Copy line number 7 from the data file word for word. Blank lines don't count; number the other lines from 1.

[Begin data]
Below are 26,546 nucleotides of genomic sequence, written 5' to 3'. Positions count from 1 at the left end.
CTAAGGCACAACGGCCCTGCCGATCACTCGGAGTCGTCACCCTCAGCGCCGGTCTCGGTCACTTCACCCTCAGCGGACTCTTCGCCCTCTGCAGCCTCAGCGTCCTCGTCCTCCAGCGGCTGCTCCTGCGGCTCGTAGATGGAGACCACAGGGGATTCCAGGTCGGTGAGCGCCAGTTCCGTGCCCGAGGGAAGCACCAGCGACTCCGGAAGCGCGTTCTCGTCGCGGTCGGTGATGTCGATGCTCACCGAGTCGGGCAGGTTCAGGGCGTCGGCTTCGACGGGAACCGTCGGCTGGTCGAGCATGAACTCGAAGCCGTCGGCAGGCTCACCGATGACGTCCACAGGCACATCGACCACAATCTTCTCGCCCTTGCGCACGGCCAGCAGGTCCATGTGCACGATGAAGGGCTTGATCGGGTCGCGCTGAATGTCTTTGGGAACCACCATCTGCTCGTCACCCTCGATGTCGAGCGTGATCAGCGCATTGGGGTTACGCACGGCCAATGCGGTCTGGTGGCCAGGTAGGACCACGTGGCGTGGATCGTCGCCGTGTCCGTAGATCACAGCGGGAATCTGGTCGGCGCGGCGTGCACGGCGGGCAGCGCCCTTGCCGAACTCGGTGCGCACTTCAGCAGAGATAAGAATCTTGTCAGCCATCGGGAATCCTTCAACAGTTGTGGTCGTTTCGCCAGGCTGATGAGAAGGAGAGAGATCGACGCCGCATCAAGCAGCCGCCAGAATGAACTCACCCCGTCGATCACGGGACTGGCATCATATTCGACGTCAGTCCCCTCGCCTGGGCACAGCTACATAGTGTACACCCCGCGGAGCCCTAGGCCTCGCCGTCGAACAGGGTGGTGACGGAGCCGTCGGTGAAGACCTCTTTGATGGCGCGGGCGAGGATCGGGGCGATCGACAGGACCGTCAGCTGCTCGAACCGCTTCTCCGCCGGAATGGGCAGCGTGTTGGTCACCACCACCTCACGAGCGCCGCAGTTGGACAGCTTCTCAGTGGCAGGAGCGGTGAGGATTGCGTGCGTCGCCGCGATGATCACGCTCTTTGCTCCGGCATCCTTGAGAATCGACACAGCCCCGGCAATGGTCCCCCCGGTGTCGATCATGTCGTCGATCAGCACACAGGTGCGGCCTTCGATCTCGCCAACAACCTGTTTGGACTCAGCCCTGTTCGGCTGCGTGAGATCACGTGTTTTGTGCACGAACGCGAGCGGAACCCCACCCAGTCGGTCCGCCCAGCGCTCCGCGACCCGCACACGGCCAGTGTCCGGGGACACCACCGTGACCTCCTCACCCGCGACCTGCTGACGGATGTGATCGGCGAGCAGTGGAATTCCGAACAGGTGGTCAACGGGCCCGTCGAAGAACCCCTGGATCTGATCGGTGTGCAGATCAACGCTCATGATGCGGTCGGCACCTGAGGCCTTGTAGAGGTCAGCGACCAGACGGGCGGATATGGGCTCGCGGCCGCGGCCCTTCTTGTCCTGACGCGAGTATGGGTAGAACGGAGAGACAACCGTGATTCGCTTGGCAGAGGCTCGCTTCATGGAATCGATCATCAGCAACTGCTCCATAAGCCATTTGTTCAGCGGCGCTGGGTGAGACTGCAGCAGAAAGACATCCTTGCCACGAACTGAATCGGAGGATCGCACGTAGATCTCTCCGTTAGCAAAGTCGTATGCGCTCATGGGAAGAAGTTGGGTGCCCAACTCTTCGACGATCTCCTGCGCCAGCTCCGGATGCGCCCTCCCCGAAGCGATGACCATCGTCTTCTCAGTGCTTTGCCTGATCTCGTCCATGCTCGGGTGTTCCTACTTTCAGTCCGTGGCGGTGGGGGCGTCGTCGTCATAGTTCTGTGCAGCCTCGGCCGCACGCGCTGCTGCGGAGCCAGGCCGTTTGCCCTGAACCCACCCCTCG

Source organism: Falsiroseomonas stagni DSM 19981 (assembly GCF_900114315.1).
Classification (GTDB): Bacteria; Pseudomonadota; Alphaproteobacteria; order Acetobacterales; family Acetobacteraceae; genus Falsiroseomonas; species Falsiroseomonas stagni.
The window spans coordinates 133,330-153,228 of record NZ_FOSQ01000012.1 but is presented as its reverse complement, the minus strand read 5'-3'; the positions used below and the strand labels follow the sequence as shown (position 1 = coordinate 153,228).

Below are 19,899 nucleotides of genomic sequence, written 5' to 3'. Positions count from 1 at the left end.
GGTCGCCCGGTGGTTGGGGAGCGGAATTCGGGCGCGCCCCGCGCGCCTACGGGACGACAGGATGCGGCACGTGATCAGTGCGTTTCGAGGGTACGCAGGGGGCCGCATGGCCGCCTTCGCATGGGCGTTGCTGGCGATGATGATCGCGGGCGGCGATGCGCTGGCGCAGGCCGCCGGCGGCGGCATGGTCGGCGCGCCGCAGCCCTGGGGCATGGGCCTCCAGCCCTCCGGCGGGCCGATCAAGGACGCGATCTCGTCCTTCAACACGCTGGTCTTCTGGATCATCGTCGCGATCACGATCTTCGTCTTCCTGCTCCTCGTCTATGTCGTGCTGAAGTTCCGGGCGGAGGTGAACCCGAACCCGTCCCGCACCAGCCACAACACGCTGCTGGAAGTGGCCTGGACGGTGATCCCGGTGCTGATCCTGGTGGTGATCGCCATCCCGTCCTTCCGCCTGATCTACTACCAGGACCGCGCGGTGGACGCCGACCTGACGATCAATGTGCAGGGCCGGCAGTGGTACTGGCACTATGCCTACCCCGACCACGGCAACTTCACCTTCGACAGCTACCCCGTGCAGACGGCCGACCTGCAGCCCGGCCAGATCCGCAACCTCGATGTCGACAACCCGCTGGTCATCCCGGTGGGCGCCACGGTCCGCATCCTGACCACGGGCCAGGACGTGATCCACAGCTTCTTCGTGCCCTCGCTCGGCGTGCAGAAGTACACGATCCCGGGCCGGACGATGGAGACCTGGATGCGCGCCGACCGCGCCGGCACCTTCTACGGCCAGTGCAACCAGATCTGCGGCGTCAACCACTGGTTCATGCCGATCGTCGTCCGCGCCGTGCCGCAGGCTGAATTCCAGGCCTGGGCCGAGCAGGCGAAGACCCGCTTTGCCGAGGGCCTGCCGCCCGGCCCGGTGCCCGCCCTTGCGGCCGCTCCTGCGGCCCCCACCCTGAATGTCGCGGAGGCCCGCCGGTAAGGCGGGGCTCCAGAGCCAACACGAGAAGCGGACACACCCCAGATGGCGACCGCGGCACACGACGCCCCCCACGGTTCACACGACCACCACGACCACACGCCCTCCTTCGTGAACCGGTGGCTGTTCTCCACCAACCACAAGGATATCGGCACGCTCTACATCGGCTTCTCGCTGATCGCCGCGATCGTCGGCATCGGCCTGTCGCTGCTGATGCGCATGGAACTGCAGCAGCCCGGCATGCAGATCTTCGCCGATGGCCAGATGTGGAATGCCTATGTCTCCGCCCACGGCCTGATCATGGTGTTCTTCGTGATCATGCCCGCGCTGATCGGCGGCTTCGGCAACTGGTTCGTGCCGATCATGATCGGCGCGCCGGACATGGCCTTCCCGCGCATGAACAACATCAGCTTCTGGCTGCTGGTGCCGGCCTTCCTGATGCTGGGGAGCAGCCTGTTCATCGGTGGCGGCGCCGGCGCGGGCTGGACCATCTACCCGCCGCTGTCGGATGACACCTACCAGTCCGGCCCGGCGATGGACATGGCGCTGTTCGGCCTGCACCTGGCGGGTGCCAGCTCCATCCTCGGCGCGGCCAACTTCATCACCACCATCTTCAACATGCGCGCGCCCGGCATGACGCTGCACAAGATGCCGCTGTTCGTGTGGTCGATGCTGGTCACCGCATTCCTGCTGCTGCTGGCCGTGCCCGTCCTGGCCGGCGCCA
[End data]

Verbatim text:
GGTCGCCCGGTGGTTGGGGAGCGGAATTCGGGCGCGCCCCGCGCGCCTACGGGACGACAGGATGCGGCACGTGATCAGTGCGTTTCGAGGGTACGCAGGGGGCCGCATGGCCGCCTTCGCATGGGCGTTGCTGGCGATGATGATCGCGGGCGGCGATGCGCTGGCGCAGGCCGCCGGCGGCGGCATGGTCGGCGCGCCGCAGCCCTGGGGCATGGGCCTCCAGCCCTCCGGCGGGCCGATCAAGGACGCGATCTCGTCCTTCAACACGCTGGTCTTCTGGATCATCGTCGCGATCACGATCTTCGTCTTCCTGCTCCTCGTCTATGTCGTGCTGAAGTTCCGGGCGGAGGTGAACCCGAACCCGTCCCGCACCAGCCACAACACGCTGCTGGAAGTGGCCTGGACGGTGATCCCGGTGCTGATCCTGGTGGTGATCGCCATCCCGTCCTTCCGCCTGATCTACTACCAGGACCGCGCGGTGGACGCCGACCTGACGATCAATGTGCAGGGCCGGCAGTGGTACTGGCACTATGCCTACCCCGACCACGGCAACTTCACCTTCGACAGCTACCCCGTGCAGACGGCCGACCTGCAGCCCGGCCAGATCCGCAACCTCGATGTCGACAACCCGCTGGTCATCCCGGTGGGCGCCACGGTCCGCATCCTGACCACGGGCCAGGACGTGATCCACAGCTTCTTCGTGCCCTCGCTCGGCGTGCAGAAGTACACGATCCCGGGCCGGACGATGGAGACCTGGATGCGCGCCGACCGCGCCGGCACCTTCTACGGCCAGTGCAACCAGATCTGCGGCGTCAACCACTGGTTCATGCCGATCGTCGTCCGCGCCGTGCCGCAGGCTGAATTCCAGGCCTGGGCCGAGCAGGCGAAGACCCGCTTTGCCGAGGGCCTGCCGCCCGGCCCGGTGCCCGCCCTTGCGGCCGCTCCTGCGGCCCCCACCCTGAATGTCGCGGAGGCCCGCCGGTAAGGCGGGGCTCCAGAGCCAACACGAGAAGCGGACACACCCCAGATGGCGACCGCGGCACACGACGCCCCCCACGGTTCACACGACCACCACGACCACACGCCCTCCTTCGTGAACCGGTGGCTGTTCTCCACCAACCACAAGGATATCGGCACGCTCTACATCGGCTTCTCGCTGATCGCCGCGATCGTCGGCATCGGCCTGTCGCTGCTGATGCGCATGGAACTGCAGCAGCCCGGCATGCAGATCTTCGCCGATGGCCAGATGTGGAATGCCTATGTCTCCGCCCACGGCCTGATCATGGTGTTCTTCGTGATCATGCCCGCGCTGATCGGCGGCTTCGGCAACTGGTTCGTGCCGATCATGATCGGCGCGCCGGACATGGCCTTCCCGCGCATGAACAACATCAGCTTCTGGCTGCTGGTGCCGGCCTTCCTGATGCTGGGGAGCAGCCTGTTCATCGGTGGCGGCGCCGGCGCGGGCTGGACCATCTACCCGCCGCTGTCGGATGACACCTACCAGTCCGGCCCGGCGATGGACATGGCGCTGTTCGGCCTGCACCTGGCGGGTGCCAGCTCCATCCTCGGCGCGGCCAACTTCATCACCACCATCTTCAACATGCGCGCGCCCGGCATGACGCTGCACAAGATGCCGCTGTTCGTGTGGTCGATGCTGGTCACCGCATTCCTGCTGCTGCTGGCCGTGCCCGTCCTGGCCGGCGCCA